Stephanie Grace: Cowen a tough act to follow at Tulane

It goes without saying that Tulane’s next president will have big shoes to fill.

Whomever the university selects to replace Scott Cowen, who steps down next spring after 16 enormously eventful years, will oversee one of the area’s most complex organizations, and its largest private employer. But that will be only part of the new president’s charge.

In New Orleans, probably more than anyplace else, running even a private university seems to carry a whole additional set of public responsibilities. Cowen, who will greet his last class of new students this weekend, embodies this. Before Hurricane Katrina, and even more so since, he and his fellow presidents have held among the broadest civic portfolios around.

Cowen chaired Mayor Ray Nagin’s Bring New Orleans Back committee’s panel on public schools, stayed engaged enough to launch The Cowen Institute, a think tank on the subject — and even tried to recruit “visionary, dedicated” candidates for last year’s Orleans Parish School Board elections, in an unstated rebuke to the sitting board.

When Nagin gave the New Orleans Redevelopment Authority a major role in rebuilding, Cowen was one of the appointees whose presence signaled the organization’s enhanced stature. Cowen later chaired the Southeast Regional Airport Authority.

He and former City Councilman Arnie Fielkow launched the Fleur-de-lis Ambassadors program, which sent civic leaders to cities across the country to tell the area’s recovery story. All this on top of his day job: not just overseeing the university but reorienting it for survival. That mission involved everything from haggling with insurance companies and FEMA to streamlining the place — and dealing with blowback over controversial steps such as reducing some academic offerings, firing faculty and scaling back Newcomb College from a degree-granting college for women to an institute.

Public engagement became such a part of Cowen’s identity that, in 2010, he was the only university leader appointed to the White House Council for Community Solutions. And it remains a personal passion; Cowen’s first post-retirement project will be a book on the subject.

Cowen, of course, is just one member of a tightly knit, hyper-involved club. Longtime Xavier University President Norman Francis, whom Cowen considers a role model, chaired the Louisiana Recovery Authority under Gov. Kathleen Blanco. He says he considers such civic engagement not just part of the university’s role, but a “moral responsibility.”

The Rev. Kevin Wildes, Loyola University’s president and an expert on health policy ethics, dove into the campaign to reform city government by serving as the founding chairman of the Ethics Review Board, which oversees the inspector general. Wildes now chairs the Civil Service Commission, on which Francis once sat as the first African-American member.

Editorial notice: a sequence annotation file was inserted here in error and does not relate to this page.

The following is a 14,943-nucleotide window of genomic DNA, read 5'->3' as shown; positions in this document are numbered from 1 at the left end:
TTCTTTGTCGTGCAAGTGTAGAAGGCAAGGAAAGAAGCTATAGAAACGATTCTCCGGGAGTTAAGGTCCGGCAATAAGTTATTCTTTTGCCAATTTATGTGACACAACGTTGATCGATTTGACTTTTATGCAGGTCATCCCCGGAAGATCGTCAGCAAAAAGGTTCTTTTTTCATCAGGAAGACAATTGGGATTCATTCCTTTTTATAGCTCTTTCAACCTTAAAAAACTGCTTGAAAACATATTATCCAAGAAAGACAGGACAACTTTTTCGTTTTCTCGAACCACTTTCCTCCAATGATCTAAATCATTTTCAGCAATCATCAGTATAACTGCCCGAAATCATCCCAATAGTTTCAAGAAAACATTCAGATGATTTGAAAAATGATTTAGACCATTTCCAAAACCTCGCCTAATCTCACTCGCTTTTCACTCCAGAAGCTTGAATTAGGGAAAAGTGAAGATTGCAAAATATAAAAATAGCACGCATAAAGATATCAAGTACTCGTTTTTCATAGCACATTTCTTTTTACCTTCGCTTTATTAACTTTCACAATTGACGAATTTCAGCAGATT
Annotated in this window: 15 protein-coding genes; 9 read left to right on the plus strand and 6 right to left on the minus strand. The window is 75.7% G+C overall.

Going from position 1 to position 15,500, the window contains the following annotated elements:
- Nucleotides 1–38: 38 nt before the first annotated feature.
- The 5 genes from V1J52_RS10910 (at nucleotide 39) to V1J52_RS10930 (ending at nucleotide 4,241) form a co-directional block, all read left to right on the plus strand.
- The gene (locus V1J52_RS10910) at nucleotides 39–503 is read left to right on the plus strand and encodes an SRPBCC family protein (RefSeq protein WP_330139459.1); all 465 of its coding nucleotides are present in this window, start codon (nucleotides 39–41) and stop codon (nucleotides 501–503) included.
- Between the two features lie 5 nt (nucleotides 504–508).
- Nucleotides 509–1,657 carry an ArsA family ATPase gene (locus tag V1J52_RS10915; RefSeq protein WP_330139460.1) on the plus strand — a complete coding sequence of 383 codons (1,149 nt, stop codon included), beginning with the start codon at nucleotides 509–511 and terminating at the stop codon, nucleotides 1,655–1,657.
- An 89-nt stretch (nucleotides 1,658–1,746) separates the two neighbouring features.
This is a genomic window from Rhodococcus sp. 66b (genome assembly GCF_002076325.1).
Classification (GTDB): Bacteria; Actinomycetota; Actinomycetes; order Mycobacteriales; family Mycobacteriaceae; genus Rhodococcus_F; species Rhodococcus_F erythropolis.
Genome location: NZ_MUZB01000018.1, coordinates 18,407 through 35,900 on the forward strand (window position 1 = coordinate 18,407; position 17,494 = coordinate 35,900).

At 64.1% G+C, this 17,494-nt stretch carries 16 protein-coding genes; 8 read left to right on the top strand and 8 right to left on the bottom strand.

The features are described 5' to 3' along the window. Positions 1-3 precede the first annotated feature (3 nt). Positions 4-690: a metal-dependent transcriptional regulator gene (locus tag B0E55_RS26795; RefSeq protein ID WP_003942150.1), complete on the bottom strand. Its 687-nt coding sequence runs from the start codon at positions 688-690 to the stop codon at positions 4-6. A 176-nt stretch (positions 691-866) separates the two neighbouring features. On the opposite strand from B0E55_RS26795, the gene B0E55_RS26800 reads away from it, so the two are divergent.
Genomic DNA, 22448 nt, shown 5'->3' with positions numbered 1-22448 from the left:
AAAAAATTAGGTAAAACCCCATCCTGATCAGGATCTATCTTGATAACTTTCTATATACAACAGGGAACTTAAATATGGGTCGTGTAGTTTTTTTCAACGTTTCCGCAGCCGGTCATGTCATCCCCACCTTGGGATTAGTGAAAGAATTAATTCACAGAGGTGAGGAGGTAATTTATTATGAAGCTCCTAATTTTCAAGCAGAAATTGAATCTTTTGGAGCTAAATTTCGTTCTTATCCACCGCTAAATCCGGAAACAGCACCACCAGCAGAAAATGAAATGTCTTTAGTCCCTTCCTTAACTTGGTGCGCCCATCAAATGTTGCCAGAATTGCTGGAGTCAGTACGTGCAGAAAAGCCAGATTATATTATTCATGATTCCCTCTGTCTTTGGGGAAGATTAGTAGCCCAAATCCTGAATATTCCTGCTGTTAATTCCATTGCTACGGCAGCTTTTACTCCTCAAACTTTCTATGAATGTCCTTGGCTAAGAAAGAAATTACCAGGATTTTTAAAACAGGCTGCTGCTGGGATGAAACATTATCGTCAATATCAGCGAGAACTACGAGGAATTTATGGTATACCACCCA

All routinely recommend board nominees — Cowen said requests seem to come in every month — as well as serving themselves.

Cowen and others say the dynamic is not necessarily unusual, although here it’s heightened. New Orleans doesn’t have huge corporations and foundations, so the universities have a particularly high profile. In that sense it’s like a big small town, Francis noted.

“As anchor institutions, you have a certain responsibility to your community,” Cowen said in an interview over the summer. “It’s not like being in New York City or L.A., where you have hundreds of companies that have human capital and expertise.”

And in a place were everyone seems to have an angle, politicians often appear eager to tap into the presidents’ perceived credibility. When the New Orleans Public Belt Railroad erupted in scandal in 2010, for example, Mayor Mitch Landrieu recruited Cowen, Wildes and other big names to overhaul the organization and rebuild public confidence.

So did Cowen, whose expertise is in finance and management, ever think, “I don’t know anything about railroads, or elementary and secondary education, or airports”?

“All the time,” he readily confessed. “But sometimes that can be a benefit, because it forces you to really study the problem, to be inquisitive, to think about it a little more creatively than others might.”

After 2005, there was the added communal urgency to save what Cowen called an iconic culture that “seeps through everything.”

“That really sunk in during Katrina and thereafter,” Cowen said. “I sort of got it before intellectually, but I really got it practically, because when you’re about to lose something that you knew, you really begin to think about how important it was to your life, and how important it was to others. Then you roll up your sleeves and do stuff at a very intimate level.”

Inevitably, such involvement has landed Cowen and his peers in the middle of contentious debates.

Cowen said he’s “manic” about not politicizing the university. On education reform, “I’m not pro-, I’m not anti-union. I am pro-child.” As for being on of Nagin’s team, particularly after the former mayor’s reputation took a nosedive, he said, “To be honest, I never thought of it that way.”

“You’ll never see me endorsing anyone. We’re here to help them be successful,” Cowen said. “If they’re successful, the city’s successful.”

Stephanie Grace can be contacted at